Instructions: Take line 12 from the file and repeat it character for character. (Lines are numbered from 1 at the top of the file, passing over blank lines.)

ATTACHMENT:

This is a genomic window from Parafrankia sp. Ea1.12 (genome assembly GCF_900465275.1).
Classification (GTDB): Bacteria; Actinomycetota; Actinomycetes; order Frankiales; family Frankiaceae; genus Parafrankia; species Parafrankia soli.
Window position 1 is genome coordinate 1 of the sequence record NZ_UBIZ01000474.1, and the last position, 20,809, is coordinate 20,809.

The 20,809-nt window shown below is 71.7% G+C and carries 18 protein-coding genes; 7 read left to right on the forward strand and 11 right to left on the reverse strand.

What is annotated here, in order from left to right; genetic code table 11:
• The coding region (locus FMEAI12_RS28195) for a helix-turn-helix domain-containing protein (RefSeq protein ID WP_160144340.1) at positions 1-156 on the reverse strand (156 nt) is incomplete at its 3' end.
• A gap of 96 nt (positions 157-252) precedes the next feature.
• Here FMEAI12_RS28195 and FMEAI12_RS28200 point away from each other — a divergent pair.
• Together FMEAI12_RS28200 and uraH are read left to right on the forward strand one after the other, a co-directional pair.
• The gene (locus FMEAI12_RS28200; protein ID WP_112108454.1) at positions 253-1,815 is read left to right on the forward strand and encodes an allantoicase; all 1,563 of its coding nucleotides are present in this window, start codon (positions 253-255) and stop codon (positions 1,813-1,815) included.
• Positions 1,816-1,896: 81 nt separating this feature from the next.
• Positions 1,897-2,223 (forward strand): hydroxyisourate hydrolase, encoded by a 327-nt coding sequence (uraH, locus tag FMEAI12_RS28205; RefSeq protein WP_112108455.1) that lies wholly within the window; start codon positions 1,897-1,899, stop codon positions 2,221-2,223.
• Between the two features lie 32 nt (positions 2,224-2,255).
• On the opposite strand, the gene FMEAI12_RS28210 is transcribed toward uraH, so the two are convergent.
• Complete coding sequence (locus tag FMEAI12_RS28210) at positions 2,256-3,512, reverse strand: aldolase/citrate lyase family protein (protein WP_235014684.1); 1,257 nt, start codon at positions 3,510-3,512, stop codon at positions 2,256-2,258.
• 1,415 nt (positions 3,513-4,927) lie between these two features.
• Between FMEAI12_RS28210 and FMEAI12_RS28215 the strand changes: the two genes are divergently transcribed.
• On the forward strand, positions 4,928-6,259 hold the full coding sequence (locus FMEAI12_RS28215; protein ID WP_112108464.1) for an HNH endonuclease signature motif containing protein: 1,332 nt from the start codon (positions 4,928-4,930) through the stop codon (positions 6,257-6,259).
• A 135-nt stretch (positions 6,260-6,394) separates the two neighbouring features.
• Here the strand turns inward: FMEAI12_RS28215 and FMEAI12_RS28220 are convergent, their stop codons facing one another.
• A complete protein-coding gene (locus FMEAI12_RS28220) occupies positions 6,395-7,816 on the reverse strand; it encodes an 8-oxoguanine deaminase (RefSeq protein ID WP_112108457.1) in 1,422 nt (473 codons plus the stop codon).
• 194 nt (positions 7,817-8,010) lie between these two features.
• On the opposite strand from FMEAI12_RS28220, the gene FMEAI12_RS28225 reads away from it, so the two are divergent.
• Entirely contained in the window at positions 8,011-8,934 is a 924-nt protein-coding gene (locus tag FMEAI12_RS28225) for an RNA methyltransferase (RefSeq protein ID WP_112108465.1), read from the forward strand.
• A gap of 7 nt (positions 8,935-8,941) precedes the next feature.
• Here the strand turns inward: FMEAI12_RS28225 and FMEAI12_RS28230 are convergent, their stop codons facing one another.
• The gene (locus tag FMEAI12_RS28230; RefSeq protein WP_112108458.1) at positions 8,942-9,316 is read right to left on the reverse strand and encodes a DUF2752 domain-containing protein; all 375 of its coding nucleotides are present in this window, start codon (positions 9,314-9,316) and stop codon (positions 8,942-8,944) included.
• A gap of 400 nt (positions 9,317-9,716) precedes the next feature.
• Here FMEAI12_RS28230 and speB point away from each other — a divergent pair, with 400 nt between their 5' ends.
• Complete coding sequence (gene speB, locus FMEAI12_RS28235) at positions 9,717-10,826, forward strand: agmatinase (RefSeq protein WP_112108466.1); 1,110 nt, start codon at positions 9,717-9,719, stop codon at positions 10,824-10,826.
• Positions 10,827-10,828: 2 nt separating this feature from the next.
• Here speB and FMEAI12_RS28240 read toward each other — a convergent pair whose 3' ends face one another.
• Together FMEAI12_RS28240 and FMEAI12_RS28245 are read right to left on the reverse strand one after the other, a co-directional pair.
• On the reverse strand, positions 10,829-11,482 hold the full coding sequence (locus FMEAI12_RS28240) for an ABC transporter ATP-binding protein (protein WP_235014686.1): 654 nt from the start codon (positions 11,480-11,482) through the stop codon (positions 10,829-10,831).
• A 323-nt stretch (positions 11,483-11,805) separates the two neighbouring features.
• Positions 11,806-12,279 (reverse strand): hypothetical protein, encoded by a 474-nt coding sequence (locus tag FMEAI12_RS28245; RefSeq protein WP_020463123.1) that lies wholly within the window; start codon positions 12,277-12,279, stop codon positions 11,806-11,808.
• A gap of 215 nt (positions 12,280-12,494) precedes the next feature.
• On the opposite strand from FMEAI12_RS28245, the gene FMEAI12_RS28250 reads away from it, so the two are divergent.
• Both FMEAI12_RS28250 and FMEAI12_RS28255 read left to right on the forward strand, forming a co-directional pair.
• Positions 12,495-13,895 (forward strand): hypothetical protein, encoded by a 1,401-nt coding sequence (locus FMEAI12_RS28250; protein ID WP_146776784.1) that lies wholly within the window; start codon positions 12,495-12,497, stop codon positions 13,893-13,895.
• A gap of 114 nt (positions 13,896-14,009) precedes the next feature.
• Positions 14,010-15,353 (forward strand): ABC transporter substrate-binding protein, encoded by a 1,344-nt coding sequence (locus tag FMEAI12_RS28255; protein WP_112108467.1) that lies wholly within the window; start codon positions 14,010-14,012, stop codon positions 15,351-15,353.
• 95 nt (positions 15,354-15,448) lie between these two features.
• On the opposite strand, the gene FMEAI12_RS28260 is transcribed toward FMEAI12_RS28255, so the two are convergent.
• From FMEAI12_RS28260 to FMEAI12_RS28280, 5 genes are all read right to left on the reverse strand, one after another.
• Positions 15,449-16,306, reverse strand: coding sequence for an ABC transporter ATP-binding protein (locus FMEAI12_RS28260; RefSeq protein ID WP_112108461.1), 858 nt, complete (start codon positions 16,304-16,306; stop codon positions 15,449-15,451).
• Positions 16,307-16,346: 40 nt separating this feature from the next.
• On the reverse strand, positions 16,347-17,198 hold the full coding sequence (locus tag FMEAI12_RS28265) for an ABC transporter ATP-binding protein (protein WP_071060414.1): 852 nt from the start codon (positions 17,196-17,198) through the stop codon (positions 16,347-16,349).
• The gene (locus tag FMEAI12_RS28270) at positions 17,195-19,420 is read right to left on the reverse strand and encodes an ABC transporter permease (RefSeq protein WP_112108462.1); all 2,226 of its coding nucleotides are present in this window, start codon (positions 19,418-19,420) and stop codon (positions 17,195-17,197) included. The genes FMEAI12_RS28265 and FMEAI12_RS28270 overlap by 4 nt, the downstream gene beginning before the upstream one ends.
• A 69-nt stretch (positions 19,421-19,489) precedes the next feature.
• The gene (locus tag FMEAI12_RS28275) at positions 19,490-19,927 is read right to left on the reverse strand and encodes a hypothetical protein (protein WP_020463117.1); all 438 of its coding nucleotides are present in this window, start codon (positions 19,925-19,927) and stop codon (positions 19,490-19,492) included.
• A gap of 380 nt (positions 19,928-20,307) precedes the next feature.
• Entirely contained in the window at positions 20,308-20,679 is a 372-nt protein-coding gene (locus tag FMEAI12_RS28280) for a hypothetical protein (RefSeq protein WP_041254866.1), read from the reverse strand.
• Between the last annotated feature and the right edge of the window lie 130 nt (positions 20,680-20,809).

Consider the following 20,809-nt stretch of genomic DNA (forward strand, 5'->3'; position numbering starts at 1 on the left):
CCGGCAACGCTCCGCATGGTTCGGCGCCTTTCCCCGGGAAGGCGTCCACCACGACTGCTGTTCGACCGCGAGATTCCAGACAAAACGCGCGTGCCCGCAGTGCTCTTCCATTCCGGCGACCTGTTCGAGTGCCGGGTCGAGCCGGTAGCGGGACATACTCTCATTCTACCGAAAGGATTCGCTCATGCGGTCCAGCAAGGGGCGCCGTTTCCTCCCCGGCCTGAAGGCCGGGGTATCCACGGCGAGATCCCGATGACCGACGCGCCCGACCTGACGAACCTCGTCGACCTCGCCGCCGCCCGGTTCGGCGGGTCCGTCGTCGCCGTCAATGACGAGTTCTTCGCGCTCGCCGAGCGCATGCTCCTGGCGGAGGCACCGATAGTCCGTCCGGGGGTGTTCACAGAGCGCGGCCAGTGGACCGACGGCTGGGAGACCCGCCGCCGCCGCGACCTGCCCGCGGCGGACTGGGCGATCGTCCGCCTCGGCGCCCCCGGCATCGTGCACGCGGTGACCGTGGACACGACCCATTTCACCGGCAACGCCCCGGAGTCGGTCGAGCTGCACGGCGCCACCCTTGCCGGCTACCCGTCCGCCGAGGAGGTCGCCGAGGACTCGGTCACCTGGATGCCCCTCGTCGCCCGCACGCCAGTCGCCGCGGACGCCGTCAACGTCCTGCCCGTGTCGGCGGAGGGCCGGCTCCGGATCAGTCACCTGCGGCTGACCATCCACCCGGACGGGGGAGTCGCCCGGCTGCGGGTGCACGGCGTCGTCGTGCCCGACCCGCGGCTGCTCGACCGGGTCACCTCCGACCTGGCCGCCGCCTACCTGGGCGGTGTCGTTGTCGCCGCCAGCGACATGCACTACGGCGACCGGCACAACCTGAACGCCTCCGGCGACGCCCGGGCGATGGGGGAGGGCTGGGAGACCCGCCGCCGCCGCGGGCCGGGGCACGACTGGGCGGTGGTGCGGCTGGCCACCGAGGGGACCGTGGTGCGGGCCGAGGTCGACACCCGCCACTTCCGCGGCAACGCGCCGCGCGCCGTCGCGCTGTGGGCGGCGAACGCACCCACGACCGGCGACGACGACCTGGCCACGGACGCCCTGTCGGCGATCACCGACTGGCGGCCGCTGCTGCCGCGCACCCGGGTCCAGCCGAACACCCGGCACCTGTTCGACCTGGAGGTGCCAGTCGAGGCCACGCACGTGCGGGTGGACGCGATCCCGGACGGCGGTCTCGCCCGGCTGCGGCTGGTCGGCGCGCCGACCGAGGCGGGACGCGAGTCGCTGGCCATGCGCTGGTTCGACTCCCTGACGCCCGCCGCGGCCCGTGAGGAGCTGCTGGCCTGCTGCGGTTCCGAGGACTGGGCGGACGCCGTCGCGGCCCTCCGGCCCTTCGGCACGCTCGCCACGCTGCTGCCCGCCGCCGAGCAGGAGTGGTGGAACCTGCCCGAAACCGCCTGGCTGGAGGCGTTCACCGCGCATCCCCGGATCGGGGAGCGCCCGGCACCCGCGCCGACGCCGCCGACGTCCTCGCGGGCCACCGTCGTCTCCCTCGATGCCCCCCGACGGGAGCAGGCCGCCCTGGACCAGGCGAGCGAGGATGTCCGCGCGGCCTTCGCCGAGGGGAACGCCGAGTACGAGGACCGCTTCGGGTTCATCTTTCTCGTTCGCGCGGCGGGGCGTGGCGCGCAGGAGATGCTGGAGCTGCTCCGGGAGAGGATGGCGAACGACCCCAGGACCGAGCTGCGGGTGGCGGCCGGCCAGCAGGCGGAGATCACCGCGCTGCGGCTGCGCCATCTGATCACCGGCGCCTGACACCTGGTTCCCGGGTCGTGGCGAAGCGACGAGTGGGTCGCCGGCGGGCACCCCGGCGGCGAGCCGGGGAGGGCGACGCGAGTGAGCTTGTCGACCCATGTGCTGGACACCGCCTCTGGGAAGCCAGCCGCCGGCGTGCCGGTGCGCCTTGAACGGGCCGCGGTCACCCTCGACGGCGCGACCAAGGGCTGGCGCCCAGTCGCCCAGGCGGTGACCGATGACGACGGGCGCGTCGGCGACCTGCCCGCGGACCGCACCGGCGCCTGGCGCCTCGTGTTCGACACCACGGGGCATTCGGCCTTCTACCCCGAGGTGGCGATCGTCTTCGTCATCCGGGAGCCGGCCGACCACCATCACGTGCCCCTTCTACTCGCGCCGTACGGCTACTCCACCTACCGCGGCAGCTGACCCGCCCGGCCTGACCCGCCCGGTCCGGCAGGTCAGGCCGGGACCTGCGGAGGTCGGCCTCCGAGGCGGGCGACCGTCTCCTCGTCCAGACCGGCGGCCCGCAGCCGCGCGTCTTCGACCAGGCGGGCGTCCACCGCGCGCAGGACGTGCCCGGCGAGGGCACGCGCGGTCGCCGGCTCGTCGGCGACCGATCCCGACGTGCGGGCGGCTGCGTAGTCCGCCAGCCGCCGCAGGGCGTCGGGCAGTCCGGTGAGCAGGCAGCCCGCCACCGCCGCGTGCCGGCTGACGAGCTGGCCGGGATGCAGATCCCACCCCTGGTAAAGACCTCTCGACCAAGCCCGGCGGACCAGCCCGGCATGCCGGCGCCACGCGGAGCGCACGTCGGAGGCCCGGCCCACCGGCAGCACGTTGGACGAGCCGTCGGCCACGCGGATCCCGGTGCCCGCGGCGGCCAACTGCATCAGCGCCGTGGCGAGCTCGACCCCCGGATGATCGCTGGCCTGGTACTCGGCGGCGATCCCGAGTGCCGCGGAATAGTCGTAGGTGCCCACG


• Positions 1,897-2,223 (forward strand): hydroxyisourate hydrolase, encoded by a 327-nt coding sequence (uraH, locus tag FMEAI12_RS28205; RefSeq protein WP_112108455.1) that lies wholly within the window; start codon positions 1,897-1,899, stop codon positions 2,221-2,223.